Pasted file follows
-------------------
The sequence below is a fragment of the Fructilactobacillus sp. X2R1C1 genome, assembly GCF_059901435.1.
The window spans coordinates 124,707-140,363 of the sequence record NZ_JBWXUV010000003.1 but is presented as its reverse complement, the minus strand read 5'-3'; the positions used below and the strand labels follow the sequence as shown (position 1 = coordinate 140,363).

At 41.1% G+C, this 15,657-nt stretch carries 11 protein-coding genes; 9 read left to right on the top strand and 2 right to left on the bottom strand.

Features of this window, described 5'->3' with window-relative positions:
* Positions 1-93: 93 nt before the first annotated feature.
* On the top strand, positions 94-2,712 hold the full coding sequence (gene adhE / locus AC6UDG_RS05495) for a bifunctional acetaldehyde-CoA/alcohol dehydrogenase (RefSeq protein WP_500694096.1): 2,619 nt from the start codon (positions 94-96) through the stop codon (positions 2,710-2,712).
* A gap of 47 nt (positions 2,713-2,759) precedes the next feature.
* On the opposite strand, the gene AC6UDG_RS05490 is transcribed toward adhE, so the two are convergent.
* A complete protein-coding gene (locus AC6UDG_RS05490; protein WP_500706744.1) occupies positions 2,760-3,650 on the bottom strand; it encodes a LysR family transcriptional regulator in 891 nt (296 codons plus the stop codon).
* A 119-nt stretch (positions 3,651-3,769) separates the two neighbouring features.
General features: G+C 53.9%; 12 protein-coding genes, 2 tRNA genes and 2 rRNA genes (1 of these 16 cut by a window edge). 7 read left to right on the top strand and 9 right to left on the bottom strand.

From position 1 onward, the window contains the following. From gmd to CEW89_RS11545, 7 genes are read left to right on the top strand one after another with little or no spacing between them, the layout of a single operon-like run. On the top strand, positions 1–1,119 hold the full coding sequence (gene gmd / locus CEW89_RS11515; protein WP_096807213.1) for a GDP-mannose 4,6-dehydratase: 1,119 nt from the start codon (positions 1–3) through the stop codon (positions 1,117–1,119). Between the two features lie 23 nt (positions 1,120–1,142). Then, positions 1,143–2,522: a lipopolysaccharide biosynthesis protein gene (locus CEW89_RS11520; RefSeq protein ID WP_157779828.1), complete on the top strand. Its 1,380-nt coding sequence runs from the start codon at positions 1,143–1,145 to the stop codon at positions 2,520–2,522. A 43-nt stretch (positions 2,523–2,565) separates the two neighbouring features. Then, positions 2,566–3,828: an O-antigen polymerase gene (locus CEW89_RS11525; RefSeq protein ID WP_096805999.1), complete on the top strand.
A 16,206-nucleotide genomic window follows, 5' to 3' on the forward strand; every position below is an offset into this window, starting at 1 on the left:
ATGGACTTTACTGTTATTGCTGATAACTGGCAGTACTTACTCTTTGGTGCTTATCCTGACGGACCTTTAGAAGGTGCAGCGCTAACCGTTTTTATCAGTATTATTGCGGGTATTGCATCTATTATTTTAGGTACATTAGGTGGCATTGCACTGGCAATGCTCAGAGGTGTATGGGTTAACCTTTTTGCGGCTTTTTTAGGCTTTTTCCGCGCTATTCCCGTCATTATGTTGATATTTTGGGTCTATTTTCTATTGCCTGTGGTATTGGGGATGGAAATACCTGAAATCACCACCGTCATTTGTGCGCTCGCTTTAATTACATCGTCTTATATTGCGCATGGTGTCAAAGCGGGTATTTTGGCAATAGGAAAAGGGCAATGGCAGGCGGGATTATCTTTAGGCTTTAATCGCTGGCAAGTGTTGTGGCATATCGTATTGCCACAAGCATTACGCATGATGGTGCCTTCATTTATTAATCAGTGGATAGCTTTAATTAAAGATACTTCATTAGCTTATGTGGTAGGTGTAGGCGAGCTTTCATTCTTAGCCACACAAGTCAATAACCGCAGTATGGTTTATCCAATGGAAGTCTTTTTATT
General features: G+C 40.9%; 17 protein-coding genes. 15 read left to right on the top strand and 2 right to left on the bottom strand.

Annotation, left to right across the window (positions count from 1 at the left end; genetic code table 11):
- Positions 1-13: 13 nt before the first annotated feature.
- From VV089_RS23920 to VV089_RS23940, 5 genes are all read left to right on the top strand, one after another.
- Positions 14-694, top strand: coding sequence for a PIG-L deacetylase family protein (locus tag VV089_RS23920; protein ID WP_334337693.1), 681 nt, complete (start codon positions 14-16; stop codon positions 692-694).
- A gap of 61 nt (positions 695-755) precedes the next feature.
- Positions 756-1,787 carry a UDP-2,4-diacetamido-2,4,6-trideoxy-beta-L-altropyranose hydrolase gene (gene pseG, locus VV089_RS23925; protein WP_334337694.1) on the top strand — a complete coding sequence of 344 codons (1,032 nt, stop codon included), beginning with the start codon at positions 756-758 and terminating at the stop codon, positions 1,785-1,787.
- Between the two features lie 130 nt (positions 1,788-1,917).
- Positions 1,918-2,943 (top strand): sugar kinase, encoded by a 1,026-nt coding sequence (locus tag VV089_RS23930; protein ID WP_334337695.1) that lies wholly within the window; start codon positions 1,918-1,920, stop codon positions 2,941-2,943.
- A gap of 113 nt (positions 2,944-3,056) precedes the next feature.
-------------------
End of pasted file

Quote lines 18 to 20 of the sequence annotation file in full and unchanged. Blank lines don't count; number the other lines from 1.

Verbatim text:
- From VV089_RS23920 to VV089_RS23940, 5 genes are all read left to right on the top strand, one after another.
- Positions 14-694, top strand: coding sequence for a PIG-L deacetylase family protein (locus tag VV089_RS23920; protein ID WP_334337693.1), 681 nt, complete (start codon positions 14-16; stop codon positions 692-694).
- A gap of 61 nt (positions 695-755) precedes the next feature.